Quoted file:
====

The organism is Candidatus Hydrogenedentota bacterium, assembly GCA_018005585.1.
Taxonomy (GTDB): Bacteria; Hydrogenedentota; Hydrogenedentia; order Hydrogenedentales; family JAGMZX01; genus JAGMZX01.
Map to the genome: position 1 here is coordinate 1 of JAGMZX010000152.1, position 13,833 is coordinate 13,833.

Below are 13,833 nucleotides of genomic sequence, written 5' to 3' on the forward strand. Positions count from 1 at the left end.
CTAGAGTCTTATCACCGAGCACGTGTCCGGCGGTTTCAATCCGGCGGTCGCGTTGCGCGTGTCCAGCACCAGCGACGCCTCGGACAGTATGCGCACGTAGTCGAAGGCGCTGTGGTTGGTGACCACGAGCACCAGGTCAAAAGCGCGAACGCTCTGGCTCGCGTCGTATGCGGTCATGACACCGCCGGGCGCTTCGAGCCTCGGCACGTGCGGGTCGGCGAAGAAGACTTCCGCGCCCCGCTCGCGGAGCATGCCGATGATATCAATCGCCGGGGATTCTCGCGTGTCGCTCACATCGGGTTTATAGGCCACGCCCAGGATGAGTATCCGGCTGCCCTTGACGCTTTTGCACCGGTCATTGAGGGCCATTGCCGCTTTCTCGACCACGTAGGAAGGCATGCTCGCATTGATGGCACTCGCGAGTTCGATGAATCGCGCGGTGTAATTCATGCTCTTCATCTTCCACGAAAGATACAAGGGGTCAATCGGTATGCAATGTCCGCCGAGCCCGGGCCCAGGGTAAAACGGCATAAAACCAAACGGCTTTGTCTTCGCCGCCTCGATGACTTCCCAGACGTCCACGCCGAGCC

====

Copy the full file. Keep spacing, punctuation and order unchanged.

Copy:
The organism is Candidatus Hydrogenedentota bacterium, assembly GCA_018005585.1.
Taxonomy (GTDB): Bacteria; Hydrogenedentota; Hydrogenedentia; order Hydrogenedentales; family JAGMZX01; genus JAGMZX01.
Map to the genome: position 1 here is coordinate 1 of JAGMZX010000152.1, position 13,833 is coordinate 13,833.

Below are 13,833 nucleotides of genomic sequence, written 5' to 3' on the forward strand. Positions count from 1 at the left end.
CTAGAGTCTTATCACCGAGCACGTGTCCGGCGGTTTCAATCCGGCGGTCGCGTTGCGCGTGTCCAGCACCAGCGACGCCTCGGACAGTATGCGCACGTAGTCGAAGGCGCTGTGGTTGGTGACCACGAGCACCAGGTCAAAAGCGCGAACGCTCTGGCTCGCGTCGTATGCGGTCATGACACCGCCGGGCGCTTCGAGCCTCGGCACGTGCGGGTCGGCGAAGAAGACTTCCGCGCCCCGCTCGCGGAGCATGCCGATGATATCAATCGCCGGGGATTCTCGCGTGTCGCTCACATCGGGTTTATAGGCCACGCCCAGGATGAGTATCCGGCTGCCCTTGACGCTTTTGCACCGGTCATTGAGGGCCATTGCCGCTTTCTCGACCACGTAGGAAGGCATGCTCGCATTGATGGCACTCGCGAGTTCGATGAATCGCGCGGTGTAATTCATGCTCTTCATCTTCCACGAAAGATACAAGGGGTCAATCGGTATGCAATGTCCGCCGAGCCCGGGCCCAGGGTAAAACGGCATAAAACCAAACGGCTTTGTCTTCGCCGCCTCGATGACTTCCCAGACGTCCACGCCGAGCC